by Staff writer
Emmanuel Nwude is known as the biggest scammer in the history of Nigeria after he sold “a fake airport” to a Brazilian man called Nelson Sakaguchi for the whopping sum of $242m!
Till date, Nwude’s crime is known as one of the biggest banking frauds in the world.
The crime also became one of the phenomena that gave rise to internet fraud commonly known as 419.
Even before internet fraud became a global issue, Emmanuel Nwude had committed one of the biggest scams in the world.
He successfully swindled the Director at Brazil’s Banco Noroeste based in São Paulo, of $242 million, $191 million in cash and the remainder in the form of outstanding interest, between 1995 and 1998.
Specifically, his fraud was the third largest banking scam in the world after the Nick Leeson’s trading losses at Barings Bank, and the looting of the Iraqi Central Bank by Qusay Hussein.
As a banker and former director of Union Bank of Nigeria, Nwude’s position made him privy to some links, information and documents.
Hence, it was easy for Nwude to impersonate Paul Ogwuma, the then Governor of the Central Bank of Nigeria (CBN) and thereafter persuaded Mr Sakaguchi to invest in a new airport in FCT, Abuja, in exchange for a $10 million commission.
The attractive commission was enough for Sakaguchi to agree to pay $191 million in cash and the remainder in the form of outstanding interest.
The fraud was not discovered until close to three years after, in August 1997, when Spanish Banco Santander wanted to take over the Banco Noroeste Brazil.
During a joint board meeting, an official from Santander inquired about why a large sum of money, two-fifths of Noroeste’s total value and half of their capital, was sitting in the Cayman Islands unmonitored.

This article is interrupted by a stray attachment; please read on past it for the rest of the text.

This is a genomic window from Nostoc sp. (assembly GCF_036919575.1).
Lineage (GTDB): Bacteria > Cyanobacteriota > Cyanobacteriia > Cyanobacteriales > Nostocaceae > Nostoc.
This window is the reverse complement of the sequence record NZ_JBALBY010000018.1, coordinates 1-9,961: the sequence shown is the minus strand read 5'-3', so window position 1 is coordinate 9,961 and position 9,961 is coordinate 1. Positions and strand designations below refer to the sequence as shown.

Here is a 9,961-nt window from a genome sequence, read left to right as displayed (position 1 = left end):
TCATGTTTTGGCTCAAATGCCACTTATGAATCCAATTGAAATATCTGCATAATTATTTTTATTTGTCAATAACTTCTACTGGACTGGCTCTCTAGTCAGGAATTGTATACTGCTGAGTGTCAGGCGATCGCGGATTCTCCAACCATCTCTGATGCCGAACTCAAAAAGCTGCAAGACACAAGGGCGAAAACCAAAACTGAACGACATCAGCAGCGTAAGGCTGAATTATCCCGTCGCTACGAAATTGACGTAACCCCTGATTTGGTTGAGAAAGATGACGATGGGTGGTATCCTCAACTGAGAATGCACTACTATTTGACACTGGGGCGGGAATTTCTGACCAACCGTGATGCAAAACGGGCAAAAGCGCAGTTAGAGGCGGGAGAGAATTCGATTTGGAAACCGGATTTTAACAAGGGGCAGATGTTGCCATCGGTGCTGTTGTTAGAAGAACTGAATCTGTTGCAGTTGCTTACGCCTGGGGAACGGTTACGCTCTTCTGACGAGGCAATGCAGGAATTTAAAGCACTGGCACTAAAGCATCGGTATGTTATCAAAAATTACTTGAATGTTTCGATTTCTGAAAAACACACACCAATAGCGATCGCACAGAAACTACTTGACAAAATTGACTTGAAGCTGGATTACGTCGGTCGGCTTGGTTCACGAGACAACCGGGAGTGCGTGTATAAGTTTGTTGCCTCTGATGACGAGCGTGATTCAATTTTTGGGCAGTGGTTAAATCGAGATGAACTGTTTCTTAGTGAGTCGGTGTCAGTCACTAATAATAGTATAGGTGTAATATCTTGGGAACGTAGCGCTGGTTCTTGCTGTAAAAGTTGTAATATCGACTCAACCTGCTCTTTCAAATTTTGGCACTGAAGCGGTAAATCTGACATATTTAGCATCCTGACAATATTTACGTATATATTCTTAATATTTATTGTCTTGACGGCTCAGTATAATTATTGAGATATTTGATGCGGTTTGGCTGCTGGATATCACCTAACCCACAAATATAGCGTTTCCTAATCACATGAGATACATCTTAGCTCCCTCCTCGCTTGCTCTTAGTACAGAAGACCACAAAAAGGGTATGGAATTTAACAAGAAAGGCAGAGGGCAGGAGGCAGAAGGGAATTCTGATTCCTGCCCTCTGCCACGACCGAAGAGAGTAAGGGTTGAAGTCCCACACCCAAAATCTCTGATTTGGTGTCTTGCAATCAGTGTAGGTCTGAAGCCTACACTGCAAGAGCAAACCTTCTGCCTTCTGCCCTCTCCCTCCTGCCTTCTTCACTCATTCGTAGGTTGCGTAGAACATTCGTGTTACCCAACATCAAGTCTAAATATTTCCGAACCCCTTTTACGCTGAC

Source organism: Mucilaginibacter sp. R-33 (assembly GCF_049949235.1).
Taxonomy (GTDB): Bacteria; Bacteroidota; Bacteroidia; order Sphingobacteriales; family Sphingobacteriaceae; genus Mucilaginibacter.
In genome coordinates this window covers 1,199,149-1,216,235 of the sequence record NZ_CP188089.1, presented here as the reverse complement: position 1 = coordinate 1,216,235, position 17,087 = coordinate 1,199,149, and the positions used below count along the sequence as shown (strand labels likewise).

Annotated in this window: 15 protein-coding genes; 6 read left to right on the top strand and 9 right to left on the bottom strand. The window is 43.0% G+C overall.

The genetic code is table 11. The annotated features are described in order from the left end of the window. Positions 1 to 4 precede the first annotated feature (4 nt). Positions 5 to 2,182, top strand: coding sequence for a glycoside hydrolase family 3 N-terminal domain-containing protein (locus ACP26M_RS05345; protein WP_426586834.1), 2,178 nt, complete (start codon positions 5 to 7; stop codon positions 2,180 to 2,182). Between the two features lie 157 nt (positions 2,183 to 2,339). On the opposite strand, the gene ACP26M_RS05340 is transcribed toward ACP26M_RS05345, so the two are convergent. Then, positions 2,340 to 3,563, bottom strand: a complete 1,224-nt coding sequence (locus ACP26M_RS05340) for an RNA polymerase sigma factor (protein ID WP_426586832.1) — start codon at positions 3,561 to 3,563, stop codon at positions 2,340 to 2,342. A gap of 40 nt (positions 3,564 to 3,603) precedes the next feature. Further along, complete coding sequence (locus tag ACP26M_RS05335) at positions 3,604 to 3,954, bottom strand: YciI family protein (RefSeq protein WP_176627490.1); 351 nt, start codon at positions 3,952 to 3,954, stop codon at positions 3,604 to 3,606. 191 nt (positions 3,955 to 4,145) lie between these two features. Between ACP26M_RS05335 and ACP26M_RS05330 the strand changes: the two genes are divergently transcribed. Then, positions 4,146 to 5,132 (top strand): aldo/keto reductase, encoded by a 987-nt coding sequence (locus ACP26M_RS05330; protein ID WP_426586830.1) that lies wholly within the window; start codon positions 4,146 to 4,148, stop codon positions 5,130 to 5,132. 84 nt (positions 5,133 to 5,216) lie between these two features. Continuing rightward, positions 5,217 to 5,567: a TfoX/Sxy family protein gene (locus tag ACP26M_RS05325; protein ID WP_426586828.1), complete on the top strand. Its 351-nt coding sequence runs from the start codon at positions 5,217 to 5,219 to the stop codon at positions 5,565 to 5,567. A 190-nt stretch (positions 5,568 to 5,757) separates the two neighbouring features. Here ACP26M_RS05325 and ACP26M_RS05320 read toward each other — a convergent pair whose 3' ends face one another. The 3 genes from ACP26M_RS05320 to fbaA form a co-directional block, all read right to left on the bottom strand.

A criminal investigation was carried out in Brazil, Britain, Nigeria, Switzerland, and the United States.
While the sale of the Bank proceeded, the owners of Banco Noroeste bank paid $242 million bills before its collapse in 2001.
As investigation over the international scam continued, former President Olusegun Obasanjo created the Economic and Financial Crimes Commission, EFCC in 2002.
In February 2004, Emmanuel Nwude and his gang were arrested and charged in the Abuja High Court with 86 counts of “fraudulently seeking advance fees” and 15 counts of bribery related to the case.
However, they pleaded not guilty at first. But the court was strict as the Abuja High Court Judge, Lawal Gumi warned them of bribing any court staff.
Emmanuel Nwude was further charged with attempted bribery of Nuhu Ribadu, then chairman of EFCC, with $75,000 cash, as well as attempted kidnapping of a prosecution witness.
Emmanuel Nwude pleaded guilty after testimony from Sakaguchi in hopes of a more lenient sentence, and was sentenced to 29 years in prison collectively, with Nwude receiving five concurrent sentences of five years, totaling 25.
The entirety of Nwude’s assets were confiscated to be returned to the victim and a $10 million fine was imposed to be paid to the Nigerian Federal Government.
It was the first major conviction for the EFCC.
Nwude was released from prison in 2006.
After his release from prison in 2006, Nwude filed a lawsuit to recover his seized assets on the ground that some of the assets were acquired before he committed the offence.
He has already reclaimed at least $28 billion.
Emmanuel Nwude was later to be arrested again in August 19, 2016 on a 27-count charge including murder, attempted murder, and terrorism.
Nwude presently sits in one of the cells at the creatively-named Arkham Prison, Gotham city in Anambra State, awaiting trial for murder.